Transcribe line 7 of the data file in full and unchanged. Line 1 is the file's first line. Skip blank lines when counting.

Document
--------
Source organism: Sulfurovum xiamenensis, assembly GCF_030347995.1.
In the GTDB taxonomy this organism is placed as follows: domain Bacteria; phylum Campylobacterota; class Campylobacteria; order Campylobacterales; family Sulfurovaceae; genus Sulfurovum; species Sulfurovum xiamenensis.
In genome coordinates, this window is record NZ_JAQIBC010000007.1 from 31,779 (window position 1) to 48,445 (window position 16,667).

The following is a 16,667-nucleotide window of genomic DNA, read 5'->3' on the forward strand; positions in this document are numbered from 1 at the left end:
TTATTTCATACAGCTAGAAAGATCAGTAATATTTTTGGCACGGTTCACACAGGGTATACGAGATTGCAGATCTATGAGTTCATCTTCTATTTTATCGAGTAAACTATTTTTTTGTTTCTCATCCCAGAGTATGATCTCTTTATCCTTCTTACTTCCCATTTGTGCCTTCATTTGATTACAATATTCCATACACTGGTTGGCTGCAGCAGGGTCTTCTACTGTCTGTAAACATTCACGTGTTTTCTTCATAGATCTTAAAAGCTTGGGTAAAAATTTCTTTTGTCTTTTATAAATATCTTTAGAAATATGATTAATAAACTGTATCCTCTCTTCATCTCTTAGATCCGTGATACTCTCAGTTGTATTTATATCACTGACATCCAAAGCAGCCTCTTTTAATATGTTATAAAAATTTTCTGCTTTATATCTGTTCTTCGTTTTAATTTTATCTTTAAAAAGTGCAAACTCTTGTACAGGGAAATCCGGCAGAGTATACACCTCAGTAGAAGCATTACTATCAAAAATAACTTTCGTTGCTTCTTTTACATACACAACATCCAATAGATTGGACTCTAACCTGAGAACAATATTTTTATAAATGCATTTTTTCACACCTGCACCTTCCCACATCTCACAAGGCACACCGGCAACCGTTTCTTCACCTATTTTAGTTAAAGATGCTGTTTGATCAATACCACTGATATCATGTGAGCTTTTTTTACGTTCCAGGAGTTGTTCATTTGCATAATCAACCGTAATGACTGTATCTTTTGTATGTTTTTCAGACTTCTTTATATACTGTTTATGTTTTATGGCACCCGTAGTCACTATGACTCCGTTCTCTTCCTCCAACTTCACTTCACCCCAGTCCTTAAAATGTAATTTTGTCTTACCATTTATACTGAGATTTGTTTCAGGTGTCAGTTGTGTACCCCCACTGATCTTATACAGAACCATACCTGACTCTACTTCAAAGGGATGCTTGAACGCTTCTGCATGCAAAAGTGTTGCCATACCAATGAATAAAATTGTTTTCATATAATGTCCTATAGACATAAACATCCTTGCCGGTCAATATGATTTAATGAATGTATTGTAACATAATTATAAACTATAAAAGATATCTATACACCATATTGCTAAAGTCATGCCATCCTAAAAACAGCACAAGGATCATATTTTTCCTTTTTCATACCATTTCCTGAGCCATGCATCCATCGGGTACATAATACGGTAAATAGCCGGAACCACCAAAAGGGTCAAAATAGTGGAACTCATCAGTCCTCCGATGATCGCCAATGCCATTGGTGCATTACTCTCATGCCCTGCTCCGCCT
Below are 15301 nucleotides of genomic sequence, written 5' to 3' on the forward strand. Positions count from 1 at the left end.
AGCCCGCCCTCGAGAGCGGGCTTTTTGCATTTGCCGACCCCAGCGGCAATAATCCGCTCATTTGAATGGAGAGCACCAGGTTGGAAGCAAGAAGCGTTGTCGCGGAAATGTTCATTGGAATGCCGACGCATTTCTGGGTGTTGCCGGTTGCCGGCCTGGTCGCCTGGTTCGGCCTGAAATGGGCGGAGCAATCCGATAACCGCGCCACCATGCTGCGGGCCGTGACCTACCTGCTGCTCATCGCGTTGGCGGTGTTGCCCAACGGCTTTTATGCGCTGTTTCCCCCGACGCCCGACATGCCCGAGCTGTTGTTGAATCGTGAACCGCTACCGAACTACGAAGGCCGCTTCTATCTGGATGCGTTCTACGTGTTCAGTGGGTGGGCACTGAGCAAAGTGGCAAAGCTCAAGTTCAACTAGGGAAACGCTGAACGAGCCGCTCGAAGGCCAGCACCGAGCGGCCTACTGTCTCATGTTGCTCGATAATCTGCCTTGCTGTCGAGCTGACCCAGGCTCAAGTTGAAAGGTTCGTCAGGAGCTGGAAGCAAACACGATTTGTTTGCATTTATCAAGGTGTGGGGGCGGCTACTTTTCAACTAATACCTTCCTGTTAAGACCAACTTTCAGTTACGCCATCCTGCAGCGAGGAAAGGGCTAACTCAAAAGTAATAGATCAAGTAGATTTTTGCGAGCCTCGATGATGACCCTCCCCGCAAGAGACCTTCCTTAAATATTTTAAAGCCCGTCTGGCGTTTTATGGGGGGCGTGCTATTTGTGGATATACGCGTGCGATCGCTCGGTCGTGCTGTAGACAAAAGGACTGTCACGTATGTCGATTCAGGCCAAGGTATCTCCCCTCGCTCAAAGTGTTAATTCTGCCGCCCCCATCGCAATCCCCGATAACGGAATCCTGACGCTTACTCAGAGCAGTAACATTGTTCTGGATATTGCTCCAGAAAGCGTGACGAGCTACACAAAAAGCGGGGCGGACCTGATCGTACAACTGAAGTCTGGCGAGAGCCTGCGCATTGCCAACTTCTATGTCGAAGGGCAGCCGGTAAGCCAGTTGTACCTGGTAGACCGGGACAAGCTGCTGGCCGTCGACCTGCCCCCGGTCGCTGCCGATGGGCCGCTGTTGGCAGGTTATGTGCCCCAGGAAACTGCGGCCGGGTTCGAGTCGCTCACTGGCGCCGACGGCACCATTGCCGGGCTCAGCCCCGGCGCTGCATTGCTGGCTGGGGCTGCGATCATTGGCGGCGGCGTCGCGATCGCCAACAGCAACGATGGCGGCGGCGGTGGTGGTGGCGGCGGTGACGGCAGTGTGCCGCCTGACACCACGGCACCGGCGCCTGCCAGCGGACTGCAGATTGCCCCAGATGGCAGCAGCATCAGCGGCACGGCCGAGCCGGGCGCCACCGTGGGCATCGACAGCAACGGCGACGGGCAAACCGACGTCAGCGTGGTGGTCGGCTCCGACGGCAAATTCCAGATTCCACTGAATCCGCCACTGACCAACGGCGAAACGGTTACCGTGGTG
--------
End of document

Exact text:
AGCCCGCCCTCGAGAGCGGGCTTTTTGCATTTGCCGACCCCAGCGGCAATAATCCGCTCATTTGAATGGAGAGCACCAGGTTGGAAGCAAGAAGCGTTGTCGCGGAAATGTTCATTGGAATGCCGACGCATTTCTGGGTGTTGCCGGTTGCCGGCCTGGTCGCCTGGTTCGGCCTGAAATGGGCGGAGCAATCCGATAACCGCGCCACCATGCTGCGGGCCGTGACCTACCTGCTGCTCATCGCGTTGGCGGTGTTGCCCAACGGCTTTTATGCGCTGTTTCCCCCGACGCCCGACATGCCCGAGCTGTTGTTGAATCGTGAACCGCTACCGAACTACGAAGGCCGCTTCTATCTGGATGCGTTCTACGTGTTCAGTGGGTGGGCACTGAGCAAAGTGGCAAAGCTCAAGTTCAACTAGGGAAACGCTGAACGAGCCGCTCGAAGGCCAGCACCGAGCGGCCTACTGTCTCATGTTGCTCGATAATCTGCCTTGCTGTCGAGCTGACCCAGGCTCAAGTTGAAAGGTTCGTCAGGAGCTGGAAGCAAACACGATTTGTTTGCATTTATCAAGGTGTGGGGGCGGCTACTTTTCAACTAATACCTTCCTGTTAAGACCAACTTTCAGTTACGCCATCCTGCAGCGAGGAAAGGGCTAACTCAAAAGTAATAGATCAAGTAGATTTTTGCGAGCCTCGATGATGACCCTCCCCGCAAGAGACCTTCCTTAAATATTTTAAAGCCCGTCTGGCGTTTTATGGGGGGCGTGCTATTTGTGGATATACGCGTGCGATCGCTCGGTCGTGCTGTAGACAAAAGGACTGTCACGTATGTCGATTCAGGCCAAGGTATCTCCCCTCGCTCAAAGTGTTAATTCTGCCGCCCCCATCGCAATCCCCGATAACGGAATCCTGACGCTTACTCAGAGCAGTAACATTGTTCTGGATATTGCTCCAGAAAGCGTGACGAGCTACACAAAAAGCGGGGCGGACCTGATCGTACAACTGAAGTCTGGCGAGAGCCTGCGCATTGCCAACTTCTATGTCGAAGGGCAGCCGGTAAGCCAGTTGTACCTGGTAGACCGGGACAAGCTGCTGGCCGTCGACCTGCCCCCGGTCGCTGCCGATGGGCCGCTGTTGGCAGGTTATGTGCCCCAGGAAACTGCGGCCGGGTTCGAGTCGCTCACTGGCGCCGACGGCACCATTGCCGGGCTCAGCCCCGGCGCTGCATTGCTGGCTGGGGCTGCGATCATTGGCGGCGGCGTCGCGATCGCCAACAGCAACGATGGCGGCGGCGGTGGTGGTGGCGGCGGTGACGGCAGTGTGCCGCCTGACACCACGGCACCGGCGCCTGCCAGCGGACTGCAGATTGCCCCAGATGGCAGCAGCATCAGCGGCACGGCCGAGCCGGGCGCCACCGTGGGCATCGACAGCAACGGCGACGGGCAAACCGACGTCAGCGTGGTGGTCGGCTCCGACGGCAAATTCCAGATTCCACTGAATCCGCCACTGACCAACGGCGAAACGGTTACCGTGGTG